A key determining factor is the depth of our faith; with deeply rooted beliefs, we can weather any storm. No one is born with faith; if we want rock solid faith, we have to develop it ourselves. Then, our beliefs will sustain us throughout life’s struggles, as the prophet Habakkuk says (Habakkuk 2:4), “…The righteous person will live through his faith.”
A fundamental belief of Judaism is that whatever happens to us is from God, out of His love for us and for our benefit (Tractate Berachot 60b). This is not advocating passivity. We need to do what we reasonably can to improve our lives, including asking our Father in Heaven for help. At the same time, we can learn to let go of insisting on specific outcomes.
Each moment of your life, your Creator gives you whatever you need to fulfill your purpose for that moment. If after reasonable efforts you do not get what you are after, then God is saying to you, “My dear child, right now you can fulfill your life’s purpose with what I have given you.”
A common misconception is that difficulties are bad for us. In truth, adversity is a growth catalyst like none other. Suffering can lead to clarity, crystallizing what is really important – coming close to God, through Torah, prayer and acts of kindness. Adversity opens us up to a deeper connection with all three:
Torah – hardship reduces our drive for many of life’s superficial pleasures. Then, we can be drawn to the deepest pleasures – the sweetness of Torah study and the joy of living in oneness with God and His Torah.
Prayer – when we realize no one else can help us, we call out to our Father. Pain can propel us into His arms; the comfort and support we will feel there will enable us to get through the most trying times.
Kindness – hardship can make us more empathic, tearing down the walls that hold us back from being there for each other.
Even when our lives feel like they are falling apart and difficulties surround us on all sides, the real opportunities of life – Torah, prayer and acts of kindness – are still accessible; reach out and allow them to lift you up and elevate even the most trying circumstances. As Reb Noson of Breslov wrote, “Our days are like a passing shadow and time rushes by. Nothing but the Torah, prayer and good deeds that you manage to seize each day will remain with you. Everything else is fleeting (Healing Leaves by Yitzchok Leib Bell).”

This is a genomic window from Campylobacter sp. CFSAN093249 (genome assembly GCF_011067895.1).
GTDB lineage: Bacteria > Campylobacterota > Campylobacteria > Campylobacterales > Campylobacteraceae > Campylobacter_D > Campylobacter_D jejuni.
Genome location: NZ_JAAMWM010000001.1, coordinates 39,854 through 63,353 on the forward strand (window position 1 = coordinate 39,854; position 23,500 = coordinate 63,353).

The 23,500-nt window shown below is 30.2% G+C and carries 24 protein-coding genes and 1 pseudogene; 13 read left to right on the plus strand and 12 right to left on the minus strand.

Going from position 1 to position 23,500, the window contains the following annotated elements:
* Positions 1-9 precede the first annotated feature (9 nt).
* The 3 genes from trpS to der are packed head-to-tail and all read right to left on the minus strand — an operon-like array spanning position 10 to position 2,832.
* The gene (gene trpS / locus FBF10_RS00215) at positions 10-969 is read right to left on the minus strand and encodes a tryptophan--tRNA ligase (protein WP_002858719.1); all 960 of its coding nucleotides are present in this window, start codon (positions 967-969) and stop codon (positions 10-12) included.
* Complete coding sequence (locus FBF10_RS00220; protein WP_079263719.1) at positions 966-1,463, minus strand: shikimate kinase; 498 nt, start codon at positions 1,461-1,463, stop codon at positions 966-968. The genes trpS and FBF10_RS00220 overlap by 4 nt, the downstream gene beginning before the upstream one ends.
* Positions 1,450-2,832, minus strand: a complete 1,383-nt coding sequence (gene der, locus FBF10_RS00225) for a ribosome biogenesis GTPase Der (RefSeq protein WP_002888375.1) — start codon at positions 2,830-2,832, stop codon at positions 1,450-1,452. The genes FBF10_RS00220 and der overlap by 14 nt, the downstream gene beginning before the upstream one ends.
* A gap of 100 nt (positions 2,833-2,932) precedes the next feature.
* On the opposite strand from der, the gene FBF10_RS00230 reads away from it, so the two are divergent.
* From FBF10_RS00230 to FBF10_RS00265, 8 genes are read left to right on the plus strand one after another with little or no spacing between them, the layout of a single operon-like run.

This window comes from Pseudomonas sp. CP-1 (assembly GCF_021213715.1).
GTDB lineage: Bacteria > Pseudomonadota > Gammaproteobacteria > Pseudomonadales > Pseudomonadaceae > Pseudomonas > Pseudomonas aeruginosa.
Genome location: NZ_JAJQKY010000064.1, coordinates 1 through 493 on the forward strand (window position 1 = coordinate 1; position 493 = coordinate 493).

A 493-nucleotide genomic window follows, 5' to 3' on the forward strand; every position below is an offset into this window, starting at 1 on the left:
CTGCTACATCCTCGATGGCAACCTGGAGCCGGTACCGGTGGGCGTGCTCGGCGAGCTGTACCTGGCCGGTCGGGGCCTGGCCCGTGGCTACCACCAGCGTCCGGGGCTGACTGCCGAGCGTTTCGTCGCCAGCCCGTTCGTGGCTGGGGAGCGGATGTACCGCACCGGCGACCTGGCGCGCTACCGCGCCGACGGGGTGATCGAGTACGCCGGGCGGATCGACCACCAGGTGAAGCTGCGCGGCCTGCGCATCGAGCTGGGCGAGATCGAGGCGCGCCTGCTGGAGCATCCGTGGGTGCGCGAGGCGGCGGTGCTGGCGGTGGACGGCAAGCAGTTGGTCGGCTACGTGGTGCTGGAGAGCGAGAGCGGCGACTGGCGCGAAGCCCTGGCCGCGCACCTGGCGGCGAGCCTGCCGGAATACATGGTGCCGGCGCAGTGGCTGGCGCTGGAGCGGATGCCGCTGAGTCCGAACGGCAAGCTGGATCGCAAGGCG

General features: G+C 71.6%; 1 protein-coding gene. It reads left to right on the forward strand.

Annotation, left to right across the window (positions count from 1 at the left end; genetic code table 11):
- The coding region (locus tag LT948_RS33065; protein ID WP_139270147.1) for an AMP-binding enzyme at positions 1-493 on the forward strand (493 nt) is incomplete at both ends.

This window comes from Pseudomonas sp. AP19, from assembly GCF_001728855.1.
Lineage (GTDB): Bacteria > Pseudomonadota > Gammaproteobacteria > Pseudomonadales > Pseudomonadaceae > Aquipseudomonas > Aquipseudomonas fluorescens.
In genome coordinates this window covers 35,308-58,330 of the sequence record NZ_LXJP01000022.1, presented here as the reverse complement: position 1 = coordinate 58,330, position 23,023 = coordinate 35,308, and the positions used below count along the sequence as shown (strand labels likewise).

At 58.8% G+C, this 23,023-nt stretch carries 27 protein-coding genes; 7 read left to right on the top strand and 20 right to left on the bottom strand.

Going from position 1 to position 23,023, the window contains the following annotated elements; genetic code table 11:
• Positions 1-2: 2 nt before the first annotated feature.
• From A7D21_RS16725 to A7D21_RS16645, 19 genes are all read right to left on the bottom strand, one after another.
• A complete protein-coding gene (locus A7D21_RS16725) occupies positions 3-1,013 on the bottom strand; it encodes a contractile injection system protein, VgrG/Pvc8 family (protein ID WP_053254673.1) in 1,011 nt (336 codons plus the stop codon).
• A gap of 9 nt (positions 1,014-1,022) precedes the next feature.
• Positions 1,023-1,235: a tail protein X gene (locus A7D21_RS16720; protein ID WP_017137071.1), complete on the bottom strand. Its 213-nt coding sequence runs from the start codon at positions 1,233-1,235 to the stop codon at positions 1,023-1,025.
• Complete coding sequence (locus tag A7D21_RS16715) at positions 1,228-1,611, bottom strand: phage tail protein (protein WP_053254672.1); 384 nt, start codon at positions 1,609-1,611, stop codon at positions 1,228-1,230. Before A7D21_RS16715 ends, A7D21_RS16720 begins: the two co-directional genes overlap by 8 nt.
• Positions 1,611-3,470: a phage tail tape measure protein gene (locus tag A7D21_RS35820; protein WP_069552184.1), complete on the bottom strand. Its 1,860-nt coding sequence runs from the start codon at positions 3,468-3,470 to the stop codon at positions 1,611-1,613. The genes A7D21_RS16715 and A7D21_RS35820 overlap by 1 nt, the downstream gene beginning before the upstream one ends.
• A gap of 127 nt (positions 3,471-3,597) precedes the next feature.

A flame – symbolic of the soul – is nourished by its fuel below; the flame transcends the fuel and reaches upwards. Similarly, each difficulty you transcend is fuel for your soul to reach upwards, to higher levels of closeness to God. Take advantage of suffering to ignite in you a burning desire for God: A thirst for His Torah, a longing for His company (prayer), and a yearning to do kindness to His children.
The greater the challenge (the fuel) – during which you hold on to your faith – the brighter the flame of your soul will be, illuminating the world with God's glory. This will lead to the ultimate revelation of His glory – the building of the Third Temple – may it be today.
When discussing suffering, the question arises, “How can x calamity possibly be an expression of God’s love and for our benefit?” The fact that we are asking the question only about x calamity is one answer. Since we are not asking about every day of our lives – "Where is God's love?" – implies that the times we did not feel His love were the exceptions and not the rule. God is infinitely wise and we cannot understand His ways, certainly not all the time.
Be prepared for times when you cannot easily reconcile God’s behavior with His love for you and utilize those opportunities to strengthen your faith in Him, one of the purposes of life. Not only does faith sustain us as mentioned above, faith and observances – physical declarations of faith – enable us to truly be alive and benefit from the opportunities of this world. The choice you make during adversity, whether to come closer to God – believing in His love for you – or to move further away, is a defining moment of your life.